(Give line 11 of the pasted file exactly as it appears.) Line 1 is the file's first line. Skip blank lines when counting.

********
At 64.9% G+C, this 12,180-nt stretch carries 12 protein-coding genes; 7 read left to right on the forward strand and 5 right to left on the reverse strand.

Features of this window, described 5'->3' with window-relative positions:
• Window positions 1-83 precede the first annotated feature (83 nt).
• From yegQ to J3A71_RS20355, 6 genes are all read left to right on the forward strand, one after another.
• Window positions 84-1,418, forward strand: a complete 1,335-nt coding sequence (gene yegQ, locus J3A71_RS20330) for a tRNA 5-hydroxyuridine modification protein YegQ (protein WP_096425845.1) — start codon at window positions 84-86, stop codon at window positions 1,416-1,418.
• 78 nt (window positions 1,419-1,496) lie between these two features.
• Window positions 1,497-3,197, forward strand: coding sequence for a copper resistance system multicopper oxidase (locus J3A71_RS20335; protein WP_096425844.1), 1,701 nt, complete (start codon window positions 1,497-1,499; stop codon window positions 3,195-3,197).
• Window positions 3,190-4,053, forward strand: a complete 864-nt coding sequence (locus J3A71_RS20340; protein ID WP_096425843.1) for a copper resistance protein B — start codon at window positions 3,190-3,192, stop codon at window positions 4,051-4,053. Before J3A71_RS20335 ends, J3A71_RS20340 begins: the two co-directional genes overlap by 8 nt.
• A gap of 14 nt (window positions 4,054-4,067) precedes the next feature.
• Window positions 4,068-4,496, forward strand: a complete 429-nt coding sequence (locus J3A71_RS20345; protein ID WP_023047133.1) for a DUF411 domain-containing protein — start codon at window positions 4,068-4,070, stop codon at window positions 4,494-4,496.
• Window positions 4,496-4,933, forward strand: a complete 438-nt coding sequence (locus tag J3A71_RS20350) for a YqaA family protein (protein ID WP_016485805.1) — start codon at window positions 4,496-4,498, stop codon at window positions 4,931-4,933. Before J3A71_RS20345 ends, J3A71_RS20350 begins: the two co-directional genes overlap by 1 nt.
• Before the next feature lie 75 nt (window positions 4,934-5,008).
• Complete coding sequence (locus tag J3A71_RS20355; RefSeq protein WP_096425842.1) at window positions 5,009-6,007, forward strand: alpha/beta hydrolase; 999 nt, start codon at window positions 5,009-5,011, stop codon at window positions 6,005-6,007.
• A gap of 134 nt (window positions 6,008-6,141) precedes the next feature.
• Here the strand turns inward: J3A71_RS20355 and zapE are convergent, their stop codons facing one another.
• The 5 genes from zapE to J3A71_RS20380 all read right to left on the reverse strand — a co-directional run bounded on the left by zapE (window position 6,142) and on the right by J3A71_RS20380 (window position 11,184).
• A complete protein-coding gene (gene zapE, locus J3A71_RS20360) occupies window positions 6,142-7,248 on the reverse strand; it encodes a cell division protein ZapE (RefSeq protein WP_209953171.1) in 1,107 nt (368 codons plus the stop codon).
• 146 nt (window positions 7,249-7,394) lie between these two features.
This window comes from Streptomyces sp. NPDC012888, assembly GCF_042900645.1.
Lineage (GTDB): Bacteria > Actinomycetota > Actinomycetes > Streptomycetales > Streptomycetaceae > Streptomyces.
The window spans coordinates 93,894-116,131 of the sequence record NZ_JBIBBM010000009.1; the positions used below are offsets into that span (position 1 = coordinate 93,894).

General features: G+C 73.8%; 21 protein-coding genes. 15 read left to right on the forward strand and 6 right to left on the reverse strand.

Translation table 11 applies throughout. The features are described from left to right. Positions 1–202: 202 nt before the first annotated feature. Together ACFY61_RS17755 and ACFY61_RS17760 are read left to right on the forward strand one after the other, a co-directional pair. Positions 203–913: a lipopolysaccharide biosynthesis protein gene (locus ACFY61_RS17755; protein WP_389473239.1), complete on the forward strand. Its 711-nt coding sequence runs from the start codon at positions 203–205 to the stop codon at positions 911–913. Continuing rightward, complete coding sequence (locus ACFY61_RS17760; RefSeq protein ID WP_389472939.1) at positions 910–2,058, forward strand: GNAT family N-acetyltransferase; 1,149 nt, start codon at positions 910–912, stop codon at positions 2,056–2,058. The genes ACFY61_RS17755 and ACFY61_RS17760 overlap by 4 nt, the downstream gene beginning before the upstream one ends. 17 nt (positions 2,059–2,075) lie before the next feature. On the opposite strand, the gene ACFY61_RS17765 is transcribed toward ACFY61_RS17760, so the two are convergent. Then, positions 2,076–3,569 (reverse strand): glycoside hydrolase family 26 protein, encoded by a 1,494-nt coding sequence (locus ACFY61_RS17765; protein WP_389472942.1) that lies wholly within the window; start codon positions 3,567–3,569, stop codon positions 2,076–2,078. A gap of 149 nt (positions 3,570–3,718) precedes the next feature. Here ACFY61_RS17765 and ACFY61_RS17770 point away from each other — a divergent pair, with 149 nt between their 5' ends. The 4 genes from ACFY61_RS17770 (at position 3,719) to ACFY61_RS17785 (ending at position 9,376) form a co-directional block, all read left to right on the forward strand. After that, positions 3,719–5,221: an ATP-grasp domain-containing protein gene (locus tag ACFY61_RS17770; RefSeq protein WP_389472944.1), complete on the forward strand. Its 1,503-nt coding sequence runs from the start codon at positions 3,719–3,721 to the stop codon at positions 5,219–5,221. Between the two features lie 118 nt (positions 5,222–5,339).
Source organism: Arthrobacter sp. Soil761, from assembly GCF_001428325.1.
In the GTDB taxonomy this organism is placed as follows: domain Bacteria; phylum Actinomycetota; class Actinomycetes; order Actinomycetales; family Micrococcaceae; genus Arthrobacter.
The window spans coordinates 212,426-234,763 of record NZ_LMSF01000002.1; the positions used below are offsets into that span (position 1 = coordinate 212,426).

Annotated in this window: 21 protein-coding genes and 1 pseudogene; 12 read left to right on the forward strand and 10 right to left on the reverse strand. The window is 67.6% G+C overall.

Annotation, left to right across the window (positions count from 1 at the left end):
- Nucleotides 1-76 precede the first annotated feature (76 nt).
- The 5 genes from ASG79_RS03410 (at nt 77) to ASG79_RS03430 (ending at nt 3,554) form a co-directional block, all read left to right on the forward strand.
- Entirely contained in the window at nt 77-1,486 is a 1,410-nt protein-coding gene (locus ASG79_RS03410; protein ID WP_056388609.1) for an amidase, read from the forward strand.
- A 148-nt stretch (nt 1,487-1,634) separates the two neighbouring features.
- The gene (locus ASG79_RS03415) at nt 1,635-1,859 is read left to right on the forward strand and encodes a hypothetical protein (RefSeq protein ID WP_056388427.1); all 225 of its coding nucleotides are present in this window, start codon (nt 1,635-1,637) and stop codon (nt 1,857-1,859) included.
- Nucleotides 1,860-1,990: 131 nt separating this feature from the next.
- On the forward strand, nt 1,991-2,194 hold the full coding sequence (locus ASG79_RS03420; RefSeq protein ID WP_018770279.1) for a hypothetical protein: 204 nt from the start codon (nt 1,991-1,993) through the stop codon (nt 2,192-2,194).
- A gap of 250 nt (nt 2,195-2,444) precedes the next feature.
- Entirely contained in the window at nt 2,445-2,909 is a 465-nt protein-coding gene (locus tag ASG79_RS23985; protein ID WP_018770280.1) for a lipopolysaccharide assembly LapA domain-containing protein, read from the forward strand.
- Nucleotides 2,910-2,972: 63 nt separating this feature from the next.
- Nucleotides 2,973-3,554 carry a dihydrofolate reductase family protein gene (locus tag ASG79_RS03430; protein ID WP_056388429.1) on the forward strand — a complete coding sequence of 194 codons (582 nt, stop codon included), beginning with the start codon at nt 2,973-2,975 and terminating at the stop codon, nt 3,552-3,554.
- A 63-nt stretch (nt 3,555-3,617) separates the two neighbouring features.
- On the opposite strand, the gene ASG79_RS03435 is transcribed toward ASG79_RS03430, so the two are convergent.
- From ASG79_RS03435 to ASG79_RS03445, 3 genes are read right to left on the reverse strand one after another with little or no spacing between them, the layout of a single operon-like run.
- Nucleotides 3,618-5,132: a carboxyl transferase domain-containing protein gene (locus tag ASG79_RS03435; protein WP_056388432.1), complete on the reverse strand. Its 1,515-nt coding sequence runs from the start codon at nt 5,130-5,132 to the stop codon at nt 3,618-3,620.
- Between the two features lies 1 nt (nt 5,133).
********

• Window positions 4,496-4,933, forward strand: a complete 438-nt coding sequence (locus tag J3A71_RS20350) for a YqaA family protein (protein ID WP_016485805.1) — start codon at window positions 4,496-4,498, stop codon at window positions 4,931-4,933. Before J3A71_RS20345 ends, J3A71_RS20350 begins: the two co-directional genes overlap by 1 nt.